News
$10 Million Reward Extended for World’s Largest Art Theft—and the 9 Other Biggest News Stories This Week

01  The Gardner Museum has extended a $10 million reward for information leading to the recovery of works stolen from the museum in 1990.

(via the New York Times)
The Board of Director of Boston’s Isabella Stewart Gardner Museum voted to keep the reward of $10 million from reverting to $5 million (as it was set to at the end of 2017) for information that could help recover famous works by , , , and that were stolen in what is the world’s largest unsolved art heist. On March 18, 1990, two thieves disguised as Boston police officers tricked museum guards into allowing them into to the building, then restrained the guards, and left roughly an hour and 20 minutes later with the works. While multiple suspects have been identified in the nearly three decades since, no one was ever charged with the crime and the statute of limitations for the theft has passed. The Federal Bureau of Investigation claimed in 2013 that it had identified the perpetrators, but did not name them and said they had already died. The investigation into where the stolen works are, however, is ongoing; and after making detailed timelines, and compiling databases of pertinent information, the museum’s head of security has stated he hopes the reward will reveal enough crucial evidence that leads to finally finding the missing artworks.

02  Scholars confirmed Tuesday that 20 artworks by Modigliani previously on view at Genoa’s Palazzo Ducale were actually fakes.

More than 100,000 people flocked to a Genoa exhibition last year to ogle paintings attributed to Italian artist . But expert examination of these works has revealed that much of the show was comprised of forgeries. This news follows a lengthy investigation into the provenance of the paintings initiated by Italian authorities last summer. Art historian Isabella Quattrocchi, asked by Italian authorities to examine the works, didn’t mince words. She described the paintings as “blatantly falsified,” citing both their style and pigment composition. The art squad of the Italian Carabinieri is continuing to look into the case. Exhibition curator Rudy Chiappini is under investigation, along with Joseph Guttmann, the Hungarian dealer who owns 11 of the pieces, and another unnamed party. The Palazzo Ducale said it is cooperating with authorities and denied any attempt to deceive, asserting that the institution trusted Chiappini, who served as director of the Museo d’Arte Moderna in Lugano, Switzerland, for nearly two decades.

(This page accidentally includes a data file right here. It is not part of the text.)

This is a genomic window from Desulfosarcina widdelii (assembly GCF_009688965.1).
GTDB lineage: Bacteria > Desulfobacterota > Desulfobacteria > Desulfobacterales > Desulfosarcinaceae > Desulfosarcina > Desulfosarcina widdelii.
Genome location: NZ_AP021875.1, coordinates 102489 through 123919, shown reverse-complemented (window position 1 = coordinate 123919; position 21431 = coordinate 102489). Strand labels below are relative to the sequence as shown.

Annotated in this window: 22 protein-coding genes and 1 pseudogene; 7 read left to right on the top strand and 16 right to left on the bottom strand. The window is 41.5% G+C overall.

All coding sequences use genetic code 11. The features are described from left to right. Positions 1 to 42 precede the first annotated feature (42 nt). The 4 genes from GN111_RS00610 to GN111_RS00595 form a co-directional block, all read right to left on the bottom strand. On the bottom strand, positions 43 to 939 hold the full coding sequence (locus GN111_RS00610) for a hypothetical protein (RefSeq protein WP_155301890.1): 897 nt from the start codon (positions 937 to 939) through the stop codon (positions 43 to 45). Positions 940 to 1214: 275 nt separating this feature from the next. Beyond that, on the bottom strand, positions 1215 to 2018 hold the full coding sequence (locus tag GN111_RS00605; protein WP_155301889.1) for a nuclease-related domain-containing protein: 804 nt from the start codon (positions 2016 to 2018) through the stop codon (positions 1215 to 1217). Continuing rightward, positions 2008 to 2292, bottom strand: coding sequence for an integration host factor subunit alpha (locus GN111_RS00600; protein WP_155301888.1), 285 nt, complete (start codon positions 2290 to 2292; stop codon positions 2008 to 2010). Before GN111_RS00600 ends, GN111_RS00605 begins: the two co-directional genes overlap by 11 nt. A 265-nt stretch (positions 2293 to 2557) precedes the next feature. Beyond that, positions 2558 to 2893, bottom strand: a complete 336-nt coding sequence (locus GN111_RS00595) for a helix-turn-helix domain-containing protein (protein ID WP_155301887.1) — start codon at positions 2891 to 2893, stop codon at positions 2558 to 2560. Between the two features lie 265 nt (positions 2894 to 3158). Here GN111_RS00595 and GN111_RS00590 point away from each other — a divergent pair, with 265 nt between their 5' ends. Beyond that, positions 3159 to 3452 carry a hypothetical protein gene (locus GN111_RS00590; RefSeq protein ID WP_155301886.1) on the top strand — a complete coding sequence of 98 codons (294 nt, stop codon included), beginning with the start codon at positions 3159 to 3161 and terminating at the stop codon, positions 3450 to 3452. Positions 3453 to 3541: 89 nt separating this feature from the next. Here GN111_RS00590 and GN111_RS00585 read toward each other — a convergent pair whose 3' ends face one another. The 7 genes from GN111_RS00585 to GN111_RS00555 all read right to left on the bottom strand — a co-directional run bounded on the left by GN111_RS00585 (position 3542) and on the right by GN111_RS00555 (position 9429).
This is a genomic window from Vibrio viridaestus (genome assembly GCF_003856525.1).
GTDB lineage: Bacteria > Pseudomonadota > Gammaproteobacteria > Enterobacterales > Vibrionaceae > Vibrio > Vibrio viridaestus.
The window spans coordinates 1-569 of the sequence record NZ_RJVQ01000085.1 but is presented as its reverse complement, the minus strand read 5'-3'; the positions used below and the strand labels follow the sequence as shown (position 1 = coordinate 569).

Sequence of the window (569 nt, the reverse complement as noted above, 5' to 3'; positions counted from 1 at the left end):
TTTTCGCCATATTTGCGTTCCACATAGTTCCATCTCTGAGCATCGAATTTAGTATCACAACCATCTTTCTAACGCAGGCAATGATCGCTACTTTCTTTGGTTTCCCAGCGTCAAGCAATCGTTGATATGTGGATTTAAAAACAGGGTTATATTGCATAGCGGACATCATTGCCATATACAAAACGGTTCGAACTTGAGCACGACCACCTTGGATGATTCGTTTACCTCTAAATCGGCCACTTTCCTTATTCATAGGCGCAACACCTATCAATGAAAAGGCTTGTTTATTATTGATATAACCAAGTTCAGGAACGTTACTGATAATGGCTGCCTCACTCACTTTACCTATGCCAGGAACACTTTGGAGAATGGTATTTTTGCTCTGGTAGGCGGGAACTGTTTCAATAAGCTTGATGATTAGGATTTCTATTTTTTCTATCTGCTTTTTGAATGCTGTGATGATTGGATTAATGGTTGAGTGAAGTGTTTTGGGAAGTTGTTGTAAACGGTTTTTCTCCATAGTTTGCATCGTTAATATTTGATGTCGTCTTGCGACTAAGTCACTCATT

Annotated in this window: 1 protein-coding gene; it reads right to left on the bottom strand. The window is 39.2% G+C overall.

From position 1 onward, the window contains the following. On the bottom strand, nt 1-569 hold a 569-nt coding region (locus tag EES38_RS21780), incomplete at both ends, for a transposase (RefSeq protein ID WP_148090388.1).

03  Jean-Michel Basquiat’s record-breaking $110.5 million painting will go on view at the Brooklyn Museum at the end of January.

(via the New York Times)
Japanese collector Yusaku Maezawa broke records when he paid the whopping sum for Untitled (1982), a skull painting by the famous , at Sotheby’s last May. The work will appear in the Brooklyn Museum show “One Basquiat,” which opens January 26th and runs through March 11th. The exhibition will mark the first time the work has been displayed in a museum, though Maezawa has explicitly stated his plan to continue showing the work publicly. “My hope is that art becomes more accessible to a wider audience, and not just enjoyed by a select few,” the 42-year-old billionaire told the Times.

04  David Zwirner will expand his New York presence with a five-story Renzo Piano-designed building in Chelsea.

(via the New York Times)